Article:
Helicopter Dads are not a new phenomenon, and charges of Assault and Battery are not that uncommon, though sometimes they get reduced to something less serious, like Disturbing the Peace, if the incident doesn’t involve any weapon and no one is injured. Apparently Diddy’s incident was more serious, as it is alleged he threatened his son’s coach with the Kettlebell, believing the coach was treating his son too harshly. Diddy claims self-defense.

Since Diddy’s debacle happened in California, and their laws will apply. But similar charges would likely be brought had the incident happened in Virginia. Here, the charge might be Attempted Malicious Wounding, which is a Class 5 Felony and carries a potential punishment of 1-10 years in prison, or up to 12 months jail and a fine of up to $2,500.

If he acted in defense of himself or others, that might be a legitimate defense to his charges. In that case, he would have to demonstrate some evidence that he legitimately feared for his life or safety and acted to prevent an imminent attack. Note that self-defense won’t help a person who leaves the scene and returns later, nor is it helpful if you use more force than necessary to repel the attacker.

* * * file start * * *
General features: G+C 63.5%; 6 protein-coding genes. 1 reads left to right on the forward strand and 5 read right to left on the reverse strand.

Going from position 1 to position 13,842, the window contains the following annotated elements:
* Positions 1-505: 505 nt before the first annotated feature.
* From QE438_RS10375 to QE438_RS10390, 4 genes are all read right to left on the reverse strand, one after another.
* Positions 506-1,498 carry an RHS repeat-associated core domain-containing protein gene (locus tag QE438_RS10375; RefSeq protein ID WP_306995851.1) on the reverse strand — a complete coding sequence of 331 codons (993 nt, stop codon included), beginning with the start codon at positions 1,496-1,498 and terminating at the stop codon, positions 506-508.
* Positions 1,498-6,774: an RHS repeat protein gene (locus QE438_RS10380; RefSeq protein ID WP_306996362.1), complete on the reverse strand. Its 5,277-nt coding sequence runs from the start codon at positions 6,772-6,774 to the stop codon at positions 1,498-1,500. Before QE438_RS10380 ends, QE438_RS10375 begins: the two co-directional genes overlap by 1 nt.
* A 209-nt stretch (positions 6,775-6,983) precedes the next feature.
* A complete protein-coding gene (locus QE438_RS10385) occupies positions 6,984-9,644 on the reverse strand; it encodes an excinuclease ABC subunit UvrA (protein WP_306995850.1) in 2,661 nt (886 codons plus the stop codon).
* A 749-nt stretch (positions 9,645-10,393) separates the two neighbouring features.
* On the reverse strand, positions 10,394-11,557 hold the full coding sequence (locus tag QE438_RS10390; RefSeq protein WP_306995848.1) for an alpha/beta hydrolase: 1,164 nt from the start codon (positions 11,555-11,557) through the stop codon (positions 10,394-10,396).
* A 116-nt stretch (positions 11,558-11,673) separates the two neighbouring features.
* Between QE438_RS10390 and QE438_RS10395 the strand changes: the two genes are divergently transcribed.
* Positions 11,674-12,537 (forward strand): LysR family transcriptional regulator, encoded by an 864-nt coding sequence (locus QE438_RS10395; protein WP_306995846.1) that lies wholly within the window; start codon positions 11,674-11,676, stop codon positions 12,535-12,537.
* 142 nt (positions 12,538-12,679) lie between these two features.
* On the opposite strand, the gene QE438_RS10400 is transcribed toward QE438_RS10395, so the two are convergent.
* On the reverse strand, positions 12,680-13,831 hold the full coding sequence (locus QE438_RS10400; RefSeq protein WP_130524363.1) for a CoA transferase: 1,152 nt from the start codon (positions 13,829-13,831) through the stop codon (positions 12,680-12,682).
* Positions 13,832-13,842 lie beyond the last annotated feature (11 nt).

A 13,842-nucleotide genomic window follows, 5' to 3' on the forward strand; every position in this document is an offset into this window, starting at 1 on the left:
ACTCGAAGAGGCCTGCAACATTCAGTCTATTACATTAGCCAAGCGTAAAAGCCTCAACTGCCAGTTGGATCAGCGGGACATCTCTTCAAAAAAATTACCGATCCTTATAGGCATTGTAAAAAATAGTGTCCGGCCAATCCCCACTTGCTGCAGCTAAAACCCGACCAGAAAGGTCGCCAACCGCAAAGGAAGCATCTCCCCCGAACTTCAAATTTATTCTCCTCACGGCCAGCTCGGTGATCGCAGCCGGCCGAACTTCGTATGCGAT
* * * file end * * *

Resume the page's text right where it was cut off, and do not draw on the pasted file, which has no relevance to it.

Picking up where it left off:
Next time you’re at your child’s football or baseball game, let’s keep it civil. But if you do get arrested, give us a call.



What to do with a Criminal Charge in Virgina?

“I was charged with a criminal offense in Virginia Beach,  I bonded out of jail, but I’m new to this whole thing. What should I do?”

virginia-criminal-attorneyBeing charged with a crime (or issued a summons) in Virginia Beach, Newport News, or anywhere in Hampton Roads can be confusing, devastating, infuriating, and stressful. If you’ve been accused of a crime, you might experience a huge range of complicated emotions and worries, and all of them are normal.  The criminal system can be complex and overwhelming, but a local attorney can walk you through it every step of the way.  One of the benefits of a good local attorney is having someone on your side who can let you know what will happen next, and how best to extricate yourself from the criminal system.